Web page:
Two randomized, double-blind clinical trials in dogs with spontaneous appendicular osteosarcoma treated with combination chemoimmunotherapy are reported. In both trials, dogs without overt metastasis underwent complete amputation of the affected limb. In trial 1, 40 dogs were treated with cisplatin chemotherapy [(CDDP), 70 mg/m2 i.v. every 28 days x 4]. Following CDDP, dogs without evidence of overt metastasis (n = 25) were randomized to receive liposome-encapsulated muramyl tripeptide phosphatidylethanolamine [(L-MTP-PE), 2 mg/m2 i.v.) or placebo liposomes (lipid equivalent) twice weekly for 8 weeks. Of 14 dogs in the placebo group, 13 (93%) died of metastasis; the median survival time was 9.8 months. Of 11 dogs in the L-MTP-PE group, 8 (73%) developed metastasis; the median survival time was 14.4 months, which was significantly longer than that of the placebo group (P < 0.01). In trial 2, 64 dogs received CDDP (70 mg/m2 i.v. every 21 days x 4) and were randomized to concurrently receive L-MTP-PE (2 mg/m2 i.v.) twice or once weekly, or placebo liposomes once weekly for 8 weeks. Median survival times were 10.3, 10.5, and 7.6 months, respectively. There were no significant differences among the three treatment groups in trial 2. Survival times for dogs receiving L-MTP-PE in trial 1 were significantly longer than those for dogs in trial 2 that received four doses of CDDP concurrently with twice weekly L-MTP-PE (P < 0.04). The results of the first trial confirm our previous observation that L-MTP-PE has antimetastatic activity in dogs with osteosarcoma when given following amputation. The results of the second trial demonstrate that there is no survival advantage of administering L-MTP-PE concurrently with CDDP.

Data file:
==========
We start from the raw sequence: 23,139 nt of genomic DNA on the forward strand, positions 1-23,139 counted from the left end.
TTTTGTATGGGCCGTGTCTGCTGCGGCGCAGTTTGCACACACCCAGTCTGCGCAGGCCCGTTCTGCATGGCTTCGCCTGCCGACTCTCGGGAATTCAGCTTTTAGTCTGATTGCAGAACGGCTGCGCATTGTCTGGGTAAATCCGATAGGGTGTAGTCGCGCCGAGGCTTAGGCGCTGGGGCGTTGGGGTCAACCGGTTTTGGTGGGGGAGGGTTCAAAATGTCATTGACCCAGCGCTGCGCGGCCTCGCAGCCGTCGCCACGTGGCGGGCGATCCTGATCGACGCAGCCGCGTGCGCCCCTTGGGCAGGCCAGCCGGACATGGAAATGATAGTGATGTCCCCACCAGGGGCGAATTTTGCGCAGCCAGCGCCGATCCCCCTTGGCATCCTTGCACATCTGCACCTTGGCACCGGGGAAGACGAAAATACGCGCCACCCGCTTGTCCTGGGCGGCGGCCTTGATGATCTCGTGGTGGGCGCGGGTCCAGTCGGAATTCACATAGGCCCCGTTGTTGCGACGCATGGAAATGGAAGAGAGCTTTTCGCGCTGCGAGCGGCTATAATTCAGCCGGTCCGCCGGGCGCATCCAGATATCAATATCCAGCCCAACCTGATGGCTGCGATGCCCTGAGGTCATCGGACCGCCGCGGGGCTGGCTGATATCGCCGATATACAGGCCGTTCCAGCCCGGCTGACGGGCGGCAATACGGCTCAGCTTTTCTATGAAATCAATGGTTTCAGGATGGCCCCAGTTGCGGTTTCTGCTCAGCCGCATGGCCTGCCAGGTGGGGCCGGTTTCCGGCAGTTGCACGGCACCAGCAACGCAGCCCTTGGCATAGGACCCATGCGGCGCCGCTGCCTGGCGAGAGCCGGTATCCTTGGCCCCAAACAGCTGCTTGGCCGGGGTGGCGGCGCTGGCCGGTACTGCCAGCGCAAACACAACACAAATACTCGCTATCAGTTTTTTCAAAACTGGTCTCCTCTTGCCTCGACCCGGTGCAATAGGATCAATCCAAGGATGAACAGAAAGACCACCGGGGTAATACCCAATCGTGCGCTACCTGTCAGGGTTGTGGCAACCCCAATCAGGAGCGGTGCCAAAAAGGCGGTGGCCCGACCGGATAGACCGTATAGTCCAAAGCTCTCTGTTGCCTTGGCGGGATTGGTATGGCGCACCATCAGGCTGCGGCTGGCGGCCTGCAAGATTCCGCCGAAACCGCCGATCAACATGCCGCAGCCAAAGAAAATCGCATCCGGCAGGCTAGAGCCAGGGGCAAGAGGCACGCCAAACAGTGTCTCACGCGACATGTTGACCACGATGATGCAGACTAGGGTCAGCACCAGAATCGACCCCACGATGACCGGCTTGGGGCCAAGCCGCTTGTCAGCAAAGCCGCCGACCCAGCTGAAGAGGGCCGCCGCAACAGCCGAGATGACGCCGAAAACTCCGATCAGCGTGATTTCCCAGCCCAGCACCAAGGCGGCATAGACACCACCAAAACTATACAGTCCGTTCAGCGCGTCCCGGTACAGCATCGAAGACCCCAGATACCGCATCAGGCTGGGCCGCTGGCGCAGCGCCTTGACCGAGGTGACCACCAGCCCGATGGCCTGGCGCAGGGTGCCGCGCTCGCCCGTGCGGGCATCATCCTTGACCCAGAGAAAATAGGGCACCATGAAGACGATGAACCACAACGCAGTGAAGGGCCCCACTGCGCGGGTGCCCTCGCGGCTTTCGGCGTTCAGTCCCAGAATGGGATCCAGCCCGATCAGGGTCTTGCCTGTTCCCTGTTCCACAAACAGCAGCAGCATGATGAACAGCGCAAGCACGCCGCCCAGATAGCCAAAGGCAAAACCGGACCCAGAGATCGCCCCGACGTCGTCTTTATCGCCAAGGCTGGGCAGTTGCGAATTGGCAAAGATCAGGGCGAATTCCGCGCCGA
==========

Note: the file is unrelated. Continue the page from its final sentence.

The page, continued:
|Original language||English (US)|
|Number of pages||7|
|Journal||Clinical Cancer Research|
|State||Published - Dec 1995|
ASJC Scopus subject areas
- Cancer Research